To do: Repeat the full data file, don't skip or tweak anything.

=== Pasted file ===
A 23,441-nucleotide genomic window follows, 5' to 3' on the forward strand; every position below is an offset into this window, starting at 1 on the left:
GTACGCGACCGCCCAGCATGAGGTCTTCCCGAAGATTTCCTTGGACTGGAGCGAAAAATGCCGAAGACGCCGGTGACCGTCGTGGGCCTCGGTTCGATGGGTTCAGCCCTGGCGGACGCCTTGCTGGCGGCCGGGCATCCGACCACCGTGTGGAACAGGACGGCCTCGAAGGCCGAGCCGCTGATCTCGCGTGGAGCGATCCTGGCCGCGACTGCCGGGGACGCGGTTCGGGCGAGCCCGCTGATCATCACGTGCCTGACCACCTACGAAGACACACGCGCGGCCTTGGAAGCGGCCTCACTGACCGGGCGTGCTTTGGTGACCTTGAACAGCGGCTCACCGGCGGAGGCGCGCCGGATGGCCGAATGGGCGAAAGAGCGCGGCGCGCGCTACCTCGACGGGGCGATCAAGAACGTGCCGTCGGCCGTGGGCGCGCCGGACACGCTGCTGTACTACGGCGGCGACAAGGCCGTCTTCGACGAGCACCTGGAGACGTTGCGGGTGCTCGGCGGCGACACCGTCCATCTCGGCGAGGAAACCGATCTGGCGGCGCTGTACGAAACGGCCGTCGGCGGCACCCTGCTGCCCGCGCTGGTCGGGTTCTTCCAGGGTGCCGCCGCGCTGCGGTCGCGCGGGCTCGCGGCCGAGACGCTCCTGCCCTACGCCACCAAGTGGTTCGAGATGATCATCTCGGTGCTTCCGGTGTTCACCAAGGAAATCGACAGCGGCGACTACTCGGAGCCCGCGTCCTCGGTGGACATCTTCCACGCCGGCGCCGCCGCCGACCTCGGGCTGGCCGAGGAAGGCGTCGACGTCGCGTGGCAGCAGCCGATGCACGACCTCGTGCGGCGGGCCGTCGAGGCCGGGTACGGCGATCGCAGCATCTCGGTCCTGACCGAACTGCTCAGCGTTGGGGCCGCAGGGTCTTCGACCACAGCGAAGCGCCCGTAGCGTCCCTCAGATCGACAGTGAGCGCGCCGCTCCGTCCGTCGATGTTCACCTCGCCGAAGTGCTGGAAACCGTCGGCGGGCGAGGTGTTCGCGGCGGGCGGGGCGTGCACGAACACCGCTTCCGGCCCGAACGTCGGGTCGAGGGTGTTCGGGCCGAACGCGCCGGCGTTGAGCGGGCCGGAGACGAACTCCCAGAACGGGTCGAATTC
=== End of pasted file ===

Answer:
A 23,441-nucleotide genomic window follows, 5' to 3' on the forward strand; every position below is an offset into this window, starting at 1 on the left:
GTACGCGACCGCCCAGCATGAGGTCTTCCCGAAGATTTCCTTGGACTGGAGCGAAAAATGCCGAAGACGCCGGTGACCGTCGTGGGCCTCGGTTCGATGGGTTCAGCCCTGGCGGACGCCTTGCTGGCGGCCGGGCATCCGACCACCGTGTGGAACAGGACGGCCTCGAAGGCCGAGCCGCTGATCTCGCGTGGAGCGATCCTGGCCGCGACTGCCGGGGACGCGGTTCGGGCGAGCCCGCTGATCATCACGTGCCTGACCACCTACGAAGACACACGCGCGGCCTTGGAAGCGGCCTCACTGACCGGGCGTGCTTTGGTGACCTTGAACAGCGGCTCACCGGCGGAGGCGCGCCGGATGGCCGAATGGGCGAAAGAGCGCGGCGCGCGCTACCTCGACGGGGCGATCAAGAACGTGCCGTCGGCCGTGGGCGCGCCGGACACGCTGCTGTACTACGGCGGCGACAAGGCCGTCTTCGACGAGCACCTGGAGACGTTGCGGGTGCTCGGCGGCGACACCGTCCATCTCGGCGAGGAAACCGATCTGGCGGCGCTGTACGAAACGGCCGTCGGCGGCACCCTGCTGCCCGCGCTGGTCGGGTTCTTCCAGGGTGCCGCCGCGCTGCGGTCGCGCGGGCTCGCGGCCGAGACGCTCCTGCCCTACGCCACCAAGTGGTTCGAGATGATCATCTCGGTGCTTCCGGTGTTCACCAAGGAAATCGACAGCGGCGACTACTCGGAGCCCGCGTCCTCGGTGGACATCTTCCACGCCGGCGCCGCCGCCGACCTCGGGCTGGCCGAGGAAGGCGTCGACGTCGCGTGGCAGCAGCCGATGCACGACCTCGTGCGGCGGGCCGTCGAGGCCGGGTACGGCGATCGCAGCATCTCGGTCCTGACCGAACTGCTCAGCGTTGGGGCCGCAGGGTCTTCGACCACAGCGAAGCGCCCGTAGCGTCCCTCAGATCGACAGTGAGCGCGCCGCTCCGTCCGTCGATGTTCACCTCGCCGAAGTGCTGGAAACCGTCGGCGGGCGAGGTGTTCGCGGCGGGCGGGGCGTGCACGAACACCGCTTCCGGCCCGAACGTCGGGTCGAGGGTGTTCGGGCCGAACGCGCCGGCGTTGAGCGGGCCGGAGACGAACTCCCAGAACGGGTCGAATTC